Matt Flynn knows the offense.
He knows how to get from his locker to the meeting rooms.
And he’s produced.
That makes him a perfect fit for the quarterback-starved Green Bay Packers. Flynn will be signing with the Packers. ESPN first reported the agreement; a league source confirmed it to Packer Report.
“He’s in the building (now),” the source said this evening.
For four seasons in Green Bay, Flynn backed up Aaron Rodgers. Now, with Rodgers out with a broken collarbone, Flynn will be the backup to Scott Tolzien.
“Well, Matt Flynn is here,” coach Mike McCarthy said at his 3 p.m. news conference. “Went through his workout this morning. Looks good. That’s really all I have for you right now. Everything else is a work in progress.”
The last time Flynn threw a pass at Lambeau Field was Jan. 1, 2012 — the 2011 regular-season finale against Detroit in which Rodgers got the day off. Flynn completed 31-of-44 passes for a franchise-record 480 yards and six touchdowns in a 45-41 victory over Detroit. Six times, Flynn rallied the Packers from behind, including the game-winning touchdown to Jermichael Finley.
Flynn parlayed that performance, along with a near-upset win at New England in place of Rodgers (concussion) in 2010, into a three-year, $26 million contract with Seattle, which included $10 million guaranteed, during the 2012 free-agent period.
Flynn, however, fell flat in Seattle. Rookie third-round pick Russell Wilson beat out Flynn and led the Seahawks to the playoffs.
Because Flynn threw just nine passes, the Packers received only a fifth-round compensatory selection, which they used on defensive end Josh Boyd.
Seattle shipped Flynn to Oakland in April for two late-round draft picks. Flynn couldn’t win that job, either, losing a battle with Terrelle Pryor. Flynn started one game this season, completing 21-of-32 passes for 227 yards and a touchdown against Washington on Sept. 29. However, he was sacked seven times, fumbled twice and threw a pick-six in a 24-14 loss. The Raiders cut him a week later, and Flynn recently spent three weeks holding a clipboard in Buffalo but was released last week.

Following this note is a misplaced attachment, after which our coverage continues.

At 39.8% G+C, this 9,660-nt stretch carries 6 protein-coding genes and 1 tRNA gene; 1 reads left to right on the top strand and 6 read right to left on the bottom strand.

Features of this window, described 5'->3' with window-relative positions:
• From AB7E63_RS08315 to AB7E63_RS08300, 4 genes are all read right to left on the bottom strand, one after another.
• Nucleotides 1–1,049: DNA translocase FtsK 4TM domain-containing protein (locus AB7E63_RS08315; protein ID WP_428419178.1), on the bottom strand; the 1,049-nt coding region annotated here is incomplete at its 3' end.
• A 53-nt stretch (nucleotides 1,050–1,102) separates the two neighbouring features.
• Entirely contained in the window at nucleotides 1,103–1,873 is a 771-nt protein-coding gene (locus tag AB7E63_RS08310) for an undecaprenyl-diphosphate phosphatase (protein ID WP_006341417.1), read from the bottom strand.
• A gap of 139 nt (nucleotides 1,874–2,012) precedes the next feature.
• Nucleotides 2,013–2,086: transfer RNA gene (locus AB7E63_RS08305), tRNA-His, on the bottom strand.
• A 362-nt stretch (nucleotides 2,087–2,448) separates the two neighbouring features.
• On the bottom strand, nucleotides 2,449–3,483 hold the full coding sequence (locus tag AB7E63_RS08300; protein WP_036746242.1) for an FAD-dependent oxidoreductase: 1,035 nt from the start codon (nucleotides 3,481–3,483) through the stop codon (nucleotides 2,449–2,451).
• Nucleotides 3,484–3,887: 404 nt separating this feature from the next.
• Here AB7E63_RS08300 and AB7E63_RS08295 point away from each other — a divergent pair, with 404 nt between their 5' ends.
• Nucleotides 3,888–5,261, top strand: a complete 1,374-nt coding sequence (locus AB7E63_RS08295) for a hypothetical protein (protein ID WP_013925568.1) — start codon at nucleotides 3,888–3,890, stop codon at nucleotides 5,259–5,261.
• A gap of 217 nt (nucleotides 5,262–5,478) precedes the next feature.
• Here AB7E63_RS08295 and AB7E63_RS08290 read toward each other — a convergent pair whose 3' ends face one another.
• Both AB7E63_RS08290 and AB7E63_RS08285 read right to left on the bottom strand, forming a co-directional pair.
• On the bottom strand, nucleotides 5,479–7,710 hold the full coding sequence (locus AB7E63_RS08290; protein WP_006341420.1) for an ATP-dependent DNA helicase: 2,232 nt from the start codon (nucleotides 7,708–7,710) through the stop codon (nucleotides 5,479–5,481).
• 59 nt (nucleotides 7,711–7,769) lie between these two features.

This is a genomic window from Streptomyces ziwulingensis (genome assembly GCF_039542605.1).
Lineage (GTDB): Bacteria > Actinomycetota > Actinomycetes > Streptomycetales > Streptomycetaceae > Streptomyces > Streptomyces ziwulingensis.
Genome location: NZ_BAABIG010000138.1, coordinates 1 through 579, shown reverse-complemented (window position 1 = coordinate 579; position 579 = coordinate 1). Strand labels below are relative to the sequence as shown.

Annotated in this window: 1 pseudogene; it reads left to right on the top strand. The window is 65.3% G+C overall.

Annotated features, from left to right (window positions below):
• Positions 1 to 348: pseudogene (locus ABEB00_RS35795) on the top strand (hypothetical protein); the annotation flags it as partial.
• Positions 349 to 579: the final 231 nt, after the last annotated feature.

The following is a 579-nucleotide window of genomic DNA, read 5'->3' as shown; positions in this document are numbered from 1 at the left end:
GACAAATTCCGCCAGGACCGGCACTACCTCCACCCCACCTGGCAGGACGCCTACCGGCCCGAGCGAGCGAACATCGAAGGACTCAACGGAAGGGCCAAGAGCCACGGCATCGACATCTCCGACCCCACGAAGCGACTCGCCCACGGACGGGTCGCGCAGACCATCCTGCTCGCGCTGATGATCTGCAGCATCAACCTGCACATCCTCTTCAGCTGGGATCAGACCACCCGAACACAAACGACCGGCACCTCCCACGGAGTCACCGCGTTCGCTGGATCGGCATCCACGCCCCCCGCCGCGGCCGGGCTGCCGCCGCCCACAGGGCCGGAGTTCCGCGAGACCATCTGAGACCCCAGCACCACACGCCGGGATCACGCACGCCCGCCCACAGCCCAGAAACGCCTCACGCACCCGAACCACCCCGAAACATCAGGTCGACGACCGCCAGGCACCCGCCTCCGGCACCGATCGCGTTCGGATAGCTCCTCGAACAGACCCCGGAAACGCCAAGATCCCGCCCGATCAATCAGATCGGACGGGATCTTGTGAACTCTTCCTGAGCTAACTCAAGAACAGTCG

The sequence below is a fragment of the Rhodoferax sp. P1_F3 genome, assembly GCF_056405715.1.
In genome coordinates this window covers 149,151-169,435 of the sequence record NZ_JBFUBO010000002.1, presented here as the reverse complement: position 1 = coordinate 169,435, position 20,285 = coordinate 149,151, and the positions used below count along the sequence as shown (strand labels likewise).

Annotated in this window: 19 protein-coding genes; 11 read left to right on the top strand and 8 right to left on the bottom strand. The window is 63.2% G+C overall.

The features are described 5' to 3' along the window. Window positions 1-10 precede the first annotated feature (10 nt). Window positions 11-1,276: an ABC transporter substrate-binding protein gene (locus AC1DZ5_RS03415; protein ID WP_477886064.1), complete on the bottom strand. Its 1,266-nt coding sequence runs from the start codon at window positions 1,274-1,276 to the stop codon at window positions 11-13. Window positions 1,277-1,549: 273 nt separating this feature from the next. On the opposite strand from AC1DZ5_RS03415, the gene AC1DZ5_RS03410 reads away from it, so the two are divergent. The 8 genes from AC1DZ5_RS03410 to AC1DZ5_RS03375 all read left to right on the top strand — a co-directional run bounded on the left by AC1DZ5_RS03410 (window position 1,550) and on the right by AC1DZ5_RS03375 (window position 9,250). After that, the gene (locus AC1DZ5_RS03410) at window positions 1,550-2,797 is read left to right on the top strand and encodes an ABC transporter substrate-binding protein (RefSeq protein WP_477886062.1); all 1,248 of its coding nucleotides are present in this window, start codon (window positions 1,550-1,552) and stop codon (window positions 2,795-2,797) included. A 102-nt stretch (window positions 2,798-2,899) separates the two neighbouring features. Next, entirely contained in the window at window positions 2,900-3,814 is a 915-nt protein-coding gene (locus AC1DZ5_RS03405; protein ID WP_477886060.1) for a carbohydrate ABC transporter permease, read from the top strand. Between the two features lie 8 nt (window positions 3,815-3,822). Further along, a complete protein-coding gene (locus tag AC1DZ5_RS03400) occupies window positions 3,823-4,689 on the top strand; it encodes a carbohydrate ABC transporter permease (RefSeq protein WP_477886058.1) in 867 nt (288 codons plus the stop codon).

Flynn reportedly battled elbow tendonitis with Seattle and Oakland. The Packers, apparently, were convinced that Flynn’s arm is fine.
Flynn’s familiarity with the Packers can’t be understated. While he’s gone through three other schemes in the last 22 months, he should at least have some memory of the Packers’ playbook. He’s thrown passes to Jordy Nelson, James Jones and, assuming he returns, Randall Cobb. He had good rapport with McCarthy and offensive coordinator Tom Clements, who served as Flynn’s quarterbacks coach for all four of his seasons in Green Bay.
“It’s still the same the terminology and the same basic plays,” Clements said.
The quarterback platoon behind Tolzien for Sunday’s game at the Giants is in limbo. Seneca Wallace started against the Eagles but injured his groin on the first series. Depending on the severity, that’s a bad injury for a 5-foot-11 quarterback who needs to get out of the pocket to be effective. So, Flynn could be the No. 2 against the Giants, with Wallace going to injured reserve, or the Packers could take three quarterbacks into that game.
Green Bay also was scheduled to bring in John Skelton on Tuesday, a source said, confirming a report from WAOW-TV in Wausau, Wis. Skelton, who Arizona selected in the fifth round of the 2010 draft out of Fordham, started 17 games from 2010 through 2012. He completed 53.2 percent of his passes with 15 touchdowns and 25 interceptions. He was 8-9 as a starter. Six of those wins came on fourth-quarter comebacks, including four in 2011, according to Pro-Football-Reference.com. Skelton was released by the Cardinals in April; he spent a week with the 49ers this season but did not play.
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Bill Huber is publisher of Packer Report magazine and PackerReport.com and has written for Packer Report since 1997. E-mail him at firstname.lastname@example.org, or leave him a question in Packer Report’s subscribers-only Packers Pro Club forum. Find Bill on Twitter at twitter.com/PackerReport.